"Fully-Automatic Left Ventricular Segmentation from Long-Axis Cardiac Cine MR Scans"
Rahil Shahzad, Qian Tao, Oleh Dzyubachyk, Marius Staring, Boudewijn P.F. Lelieveldt and Rob J. van der Geest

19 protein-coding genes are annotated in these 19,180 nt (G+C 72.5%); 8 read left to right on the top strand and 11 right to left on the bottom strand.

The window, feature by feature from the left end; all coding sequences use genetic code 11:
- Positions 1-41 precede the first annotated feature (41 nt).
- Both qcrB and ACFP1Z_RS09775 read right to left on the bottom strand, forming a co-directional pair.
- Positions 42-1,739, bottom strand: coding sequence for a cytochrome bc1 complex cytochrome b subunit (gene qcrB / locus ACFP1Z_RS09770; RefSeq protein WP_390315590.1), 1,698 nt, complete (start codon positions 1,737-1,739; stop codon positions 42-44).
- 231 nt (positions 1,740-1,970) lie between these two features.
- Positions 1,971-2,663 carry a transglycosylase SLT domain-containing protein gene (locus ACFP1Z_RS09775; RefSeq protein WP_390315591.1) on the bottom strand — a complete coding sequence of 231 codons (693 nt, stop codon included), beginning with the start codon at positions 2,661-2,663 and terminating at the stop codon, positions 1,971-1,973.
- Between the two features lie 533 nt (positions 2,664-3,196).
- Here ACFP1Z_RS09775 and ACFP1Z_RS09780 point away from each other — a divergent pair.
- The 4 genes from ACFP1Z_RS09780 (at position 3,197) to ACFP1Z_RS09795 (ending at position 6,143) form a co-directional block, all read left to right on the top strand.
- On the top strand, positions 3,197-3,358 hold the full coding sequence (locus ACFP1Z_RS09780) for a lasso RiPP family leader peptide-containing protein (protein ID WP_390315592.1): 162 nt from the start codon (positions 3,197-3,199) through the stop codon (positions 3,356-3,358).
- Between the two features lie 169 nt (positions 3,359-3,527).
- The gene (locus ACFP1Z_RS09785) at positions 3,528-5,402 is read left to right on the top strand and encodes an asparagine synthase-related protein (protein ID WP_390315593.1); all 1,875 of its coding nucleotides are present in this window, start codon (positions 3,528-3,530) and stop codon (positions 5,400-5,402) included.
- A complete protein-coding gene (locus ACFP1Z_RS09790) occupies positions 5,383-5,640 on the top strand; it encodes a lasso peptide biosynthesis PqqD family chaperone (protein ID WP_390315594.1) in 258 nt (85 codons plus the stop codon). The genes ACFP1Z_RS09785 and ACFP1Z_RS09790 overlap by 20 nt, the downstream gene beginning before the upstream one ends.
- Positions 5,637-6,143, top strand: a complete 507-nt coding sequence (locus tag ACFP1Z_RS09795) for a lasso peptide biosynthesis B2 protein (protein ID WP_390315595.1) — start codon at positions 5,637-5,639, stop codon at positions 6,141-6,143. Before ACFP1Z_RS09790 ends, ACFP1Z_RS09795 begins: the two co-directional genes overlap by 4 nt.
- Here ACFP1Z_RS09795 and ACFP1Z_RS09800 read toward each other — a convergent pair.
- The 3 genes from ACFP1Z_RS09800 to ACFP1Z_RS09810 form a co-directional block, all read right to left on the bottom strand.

With an increasing number of large-scale population-based cardiac magnetic resonance (CMR) imaging studies being conducted nowadays, there comes the mammoth task of image annotation and image analysis. Such population-based studies would greatly benefit from automated pipelines, with an efficient CMR image analysis workflow. The purpose of this work is to investigate the feasibility of using a fully-automatic pipeline to segment the left ventricular endocardium and epicardium simultaneously on two orthogonal (vertical and horizontal) long-axis cardiac cine MRI scans. The pipeline is based on a multi-atlas-based segmentation approach and a spatio-temporal registration approach. The performance of the method was assessed by: (i) comparing the automatic segmentations to those obtained manually at both the end-diastolic and end-systolic phase, (ii) comparing the automatically obtained clinical parameters, including end-diastolic volume, end-systolic volume, stroke volume and ejection fraction, with those defined manually and (iii) by the accuracy of classifying subjects to the appropriate risk category based on the estimated ejection fraction. Automatic segmentation of the left ventricular endocardium was achieved with a Dice similarity coefficient (DSC) of 0.93 on the end-diastolic phase for both the vertical and horizontal long-axis scan; on the end-systolic phase the DSC was 0.88 and 0.85, respectively. For the epicardium, a DSC of 0.94 and 0.95 was obtained on the end-diastolic vertical and horizontal long-axis scans; on the end-systolic phase the DSC was 0.90 and 0.88, respectively. With respect to the clinical volumetric parameters, Pearson correlation coefficient (R) of 0.97 was obtained for the end-diastolic volume, 0.95 for end-systolic volume, 0.87 for stroke volume and 0.84 for ejection fraction. Risk category classification based on ejection fraction showed that 80% of the subjects were assigned to the correct risk category and only one subject (< 1%) was more than one risk category off. We conclude that the proposed automatic pipeline presents a viable and cost-effective alternative for manual annotation.